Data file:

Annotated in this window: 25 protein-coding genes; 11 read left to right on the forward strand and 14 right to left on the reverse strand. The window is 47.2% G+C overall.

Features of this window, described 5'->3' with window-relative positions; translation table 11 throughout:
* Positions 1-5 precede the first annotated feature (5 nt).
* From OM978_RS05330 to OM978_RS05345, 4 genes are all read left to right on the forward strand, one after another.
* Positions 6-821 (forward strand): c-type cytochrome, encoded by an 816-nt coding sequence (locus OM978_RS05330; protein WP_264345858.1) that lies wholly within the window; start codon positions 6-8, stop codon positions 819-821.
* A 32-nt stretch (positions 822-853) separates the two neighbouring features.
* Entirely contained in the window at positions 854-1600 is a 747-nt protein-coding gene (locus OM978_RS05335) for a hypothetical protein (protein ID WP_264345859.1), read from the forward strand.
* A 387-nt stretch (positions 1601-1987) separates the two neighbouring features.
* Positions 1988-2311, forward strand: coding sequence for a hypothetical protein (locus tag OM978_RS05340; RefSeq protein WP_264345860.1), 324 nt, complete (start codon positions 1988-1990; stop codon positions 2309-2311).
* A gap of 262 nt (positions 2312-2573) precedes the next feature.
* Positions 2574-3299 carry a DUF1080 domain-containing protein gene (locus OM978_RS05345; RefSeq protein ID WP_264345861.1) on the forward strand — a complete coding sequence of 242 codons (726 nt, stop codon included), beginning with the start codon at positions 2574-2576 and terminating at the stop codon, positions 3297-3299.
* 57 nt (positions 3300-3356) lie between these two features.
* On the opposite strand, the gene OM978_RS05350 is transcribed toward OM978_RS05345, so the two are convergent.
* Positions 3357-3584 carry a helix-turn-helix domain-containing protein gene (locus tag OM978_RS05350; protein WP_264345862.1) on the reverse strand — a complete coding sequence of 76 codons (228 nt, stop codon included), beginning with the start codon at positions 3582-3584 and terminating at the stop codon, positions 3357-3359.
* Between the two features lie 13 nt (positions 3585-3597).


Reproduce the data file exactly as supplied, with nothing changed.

Annotated in this window: 25 protein-coding genes; 11 read left to right on the forward strand and 14 right to left on the reverse strand. The window is 47.2% G+C overall.

Features of this window, described 5'->3' with window-relative positions; translation table 11 throughout:
* Positions 1-5 precede the first annotated feature (5 nt).
* From OM978_RS05330 to OM978_RS05345, 4 genes are all read left to right on the forward strand, one after another.
* Positions 6-821 (forward strand): c-type cytochrome, encoded by an 816-nt coding sequence (locus OM978_RS05330; protein WP_264345858.1) that lies wholly within the window; start codon positions 6-8, stop codon positions 819-821.
* A 32-nt stretch (positions 822-853) separates the two neighbouring features.
* Entirely contained in the window at positions 854-1600 is a 747-nt protein-coding gene (locus OM978_RS05335) for a hypothetical protein (protein ID WP_264345859.1), read from the forward strand.
* A 387-nt stretch (positions 1601-1987) separates the two neighbouring features.
* Positions 1988-2311, forward strand: coding sequence for a hypothetical protein (locus tag OM978_RS05340; RefSeq protein WP_264345860.1), 324 nt, complete (start codon positions 1988-1990; stop codon positions 2309-2311).
* A gap of 262 nt (positions 2312-2573) precedes the next feature.
* Positions 2574-3299 carry a DUF1080 domain-containing protein gene (locus OM978_RS05345; RefSeq protein ID WP_264345861.1) on the forward strand — a complete coding sequence of 242 codons (726 nt, stop codon included), beginning with the start codon at positions 2574-2576 and terminating at the stop codon, positions 3297-3299.
* 57 nt (positions 3300-3356) lie between these two features.
* On the opposite strand, the gene OM978_RS05350 is transcribed toward OM978_RS05345, so the two are convergent.
* Positions 3357-3584 carry a helix-turn-helix domain-containing protein gene (locus tag OM978_RS05350; protein WP_264345862.1) on the reverse strand — a complete coding sequence of 76 codons (228 nt, stop codon included), beginning with the start codon at positions 3582-3584 and terminating at the stop codon, positions 3357-3359.
* Between the two features lie 13 nt (positions 3585-3597).